In October, Gundersen and his Development Seed colleagues entered a contest hosted by the district government, called Apps for Democracy. The contest was the brainchild of Vivek Kundra, then the districts chief technology officer, and it was conceived in order to try out a theory that Kundra, a thirty-four-year-old veteran of the Northern Virginia IT community, had: government data were useful in the governments own hands, but radically more so when people outside the bureaucracy had access to them. Advances in computing power, Internet connectivity, and open-source software development over recent years meant that more people were able to do more things with data; applications like Google and devices like the iPhone had increased the appetite among even the technologically semiliterate for the stuff.
Kundra figured there were probably plenty of civic-minded geeks in the district with the ability to provide information-based government services better than the government itself could, or come up with new ones the city bureaucrats had never even thought of. Why not open up all the information the city could to them and see what happened?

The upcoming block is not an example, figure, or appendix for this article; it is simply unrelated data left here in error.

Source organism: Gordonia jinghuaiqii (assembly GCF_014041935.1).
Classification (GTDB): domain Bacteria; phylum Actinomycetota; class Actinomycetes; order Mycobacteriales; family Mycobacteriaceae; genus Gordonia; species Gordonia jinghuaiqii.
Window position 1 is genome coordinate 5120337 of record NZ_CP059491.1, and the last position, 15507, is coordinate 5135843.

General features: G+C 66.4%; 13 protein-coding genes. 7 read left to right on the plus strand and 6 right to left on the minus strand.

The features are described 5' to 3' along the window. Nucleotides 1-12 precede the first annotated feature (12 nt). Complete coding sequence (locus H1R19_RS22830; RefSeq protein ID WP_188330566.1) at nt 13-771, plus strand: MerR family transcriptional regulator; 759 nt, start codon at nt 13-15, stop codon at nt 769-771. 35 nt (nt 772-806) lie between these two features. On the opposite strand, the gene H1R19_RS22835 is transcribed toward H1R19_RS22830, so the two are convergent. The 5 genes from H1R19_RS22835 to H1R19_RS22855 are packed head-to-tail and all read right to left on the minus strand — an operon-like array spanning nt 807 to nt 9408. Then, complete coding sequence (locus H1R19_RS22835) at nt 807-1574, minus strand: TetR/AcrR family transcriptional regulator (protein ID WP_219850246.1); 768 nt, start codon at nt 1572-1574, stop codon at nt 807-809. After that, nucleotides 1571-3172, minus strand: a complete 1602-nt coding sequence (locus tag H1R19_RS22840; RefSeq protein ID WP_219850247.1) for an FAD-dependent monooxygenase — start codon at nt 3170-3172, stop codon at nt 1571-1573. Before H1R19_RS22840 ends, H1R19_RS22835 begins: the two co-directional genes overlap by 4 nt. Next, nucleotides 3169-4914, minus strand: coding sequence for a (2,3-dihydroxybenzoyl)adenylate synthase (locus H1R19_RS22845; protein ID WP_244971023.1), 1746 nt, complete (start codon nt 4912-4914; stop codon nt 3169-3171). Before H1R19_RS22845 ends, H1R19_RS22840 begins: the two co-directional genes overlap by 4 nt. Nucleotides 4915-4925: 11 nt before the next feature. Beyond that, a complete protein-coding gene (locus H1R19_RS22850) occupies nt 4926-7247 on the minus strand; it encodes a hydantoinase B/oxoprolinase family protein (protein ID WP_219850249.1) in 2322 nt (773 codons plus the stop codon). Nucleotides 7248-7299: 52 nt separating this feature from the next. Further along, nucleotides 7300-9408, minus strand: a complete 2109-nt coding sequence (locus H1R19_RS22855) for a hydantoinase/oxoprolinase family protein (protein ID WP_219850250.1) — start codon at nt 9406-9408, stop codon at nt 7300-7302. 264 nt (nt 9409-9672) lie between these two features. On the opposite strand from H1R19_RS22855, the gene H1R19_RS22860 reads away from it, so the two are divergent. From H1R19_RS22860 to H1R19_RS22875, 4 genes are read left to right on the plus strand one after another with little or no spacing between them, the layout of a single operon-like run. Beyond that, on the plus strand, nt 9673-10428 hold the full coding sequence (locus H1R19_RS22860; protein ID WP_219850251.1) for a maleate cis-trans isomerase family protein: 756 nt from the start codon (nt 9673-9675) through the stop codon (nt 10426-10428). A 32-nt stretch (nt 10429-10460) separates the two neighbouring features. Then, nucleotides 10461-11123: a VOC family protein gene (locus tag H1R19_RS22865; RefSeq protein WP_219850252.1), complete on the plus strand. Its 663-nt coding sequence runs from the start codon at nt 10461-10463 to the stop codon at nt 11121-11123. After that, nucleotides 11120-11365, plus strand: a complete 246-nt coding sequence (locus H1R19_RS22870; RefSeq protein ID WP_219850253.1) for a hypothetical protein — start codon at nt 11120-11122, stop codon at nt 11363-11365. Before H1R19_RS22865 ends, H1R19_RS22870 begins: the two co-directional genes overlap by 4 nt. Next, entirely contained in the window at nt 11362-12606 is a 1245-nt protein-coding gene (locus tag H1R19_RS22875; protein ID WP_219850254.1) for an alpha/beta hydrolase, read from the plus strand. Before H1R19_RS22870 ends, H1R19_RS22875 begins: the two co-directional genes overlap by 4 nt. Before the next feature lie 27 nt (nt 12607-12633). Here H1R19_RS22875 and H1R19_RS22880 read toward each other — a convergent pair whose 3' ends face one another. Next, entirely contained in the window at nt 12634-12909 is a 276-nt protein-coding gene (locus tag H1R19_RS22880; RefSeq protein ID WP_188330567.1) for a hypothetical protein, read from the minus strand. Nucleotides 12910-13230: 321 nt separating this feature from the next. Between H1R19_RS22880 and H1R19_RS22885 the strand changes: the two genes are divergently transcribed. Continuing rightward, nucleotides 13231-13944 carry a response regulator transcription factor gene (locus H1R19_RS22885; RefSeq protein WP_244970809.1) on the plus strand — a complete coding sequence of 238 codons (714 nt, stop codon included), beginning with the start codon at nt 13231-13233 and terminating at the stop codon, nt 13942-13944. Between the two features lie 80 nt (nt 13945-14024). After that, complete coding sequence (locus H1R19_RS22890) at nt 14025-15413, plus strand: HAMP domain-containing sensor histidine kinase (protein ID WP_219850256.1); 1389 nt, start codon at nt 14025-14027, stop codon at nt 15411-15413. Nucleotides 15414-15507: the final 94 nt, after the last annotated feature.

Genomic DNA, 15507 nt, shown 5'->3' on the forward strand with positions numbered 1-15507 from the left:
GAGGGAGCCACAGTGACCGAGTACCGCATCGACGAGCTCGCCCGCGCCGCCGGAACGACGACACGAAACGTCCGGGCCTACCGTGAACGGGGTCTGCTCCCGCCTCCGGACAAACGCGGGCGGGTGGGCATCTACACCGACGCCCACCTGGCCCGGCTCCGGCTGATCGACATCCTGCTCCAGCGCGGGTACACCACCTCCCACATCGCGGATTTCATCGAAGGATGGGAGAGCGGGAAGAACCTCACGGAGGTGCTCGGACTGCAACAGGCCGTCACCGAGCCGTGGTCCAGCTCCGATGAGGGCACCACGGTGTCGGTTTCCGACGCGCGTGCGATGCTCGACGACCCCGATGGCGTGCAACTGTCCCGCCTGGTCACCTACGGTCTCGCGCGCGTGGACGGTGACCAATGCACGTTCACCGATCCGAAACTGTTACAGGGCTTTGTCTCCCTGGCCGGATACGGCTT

Kundras office made feeds of raw datarecords of everything from trash collection to government employee purchases, provided in easily downloadable formatsavailable on the districts Web site, and offered a prize to the programmer who made the most enterprising use of them. Forty-seven entries arrived by the November deadline; Development Seeds Stumble Safely placed second, behind an online guide to historical walking tours. Other more substantive entries allowed users to track and discuss city procurement contracts and building permits. The district says that in all, the Apps for Democracy project alone saved the government some $2.3 million in software development.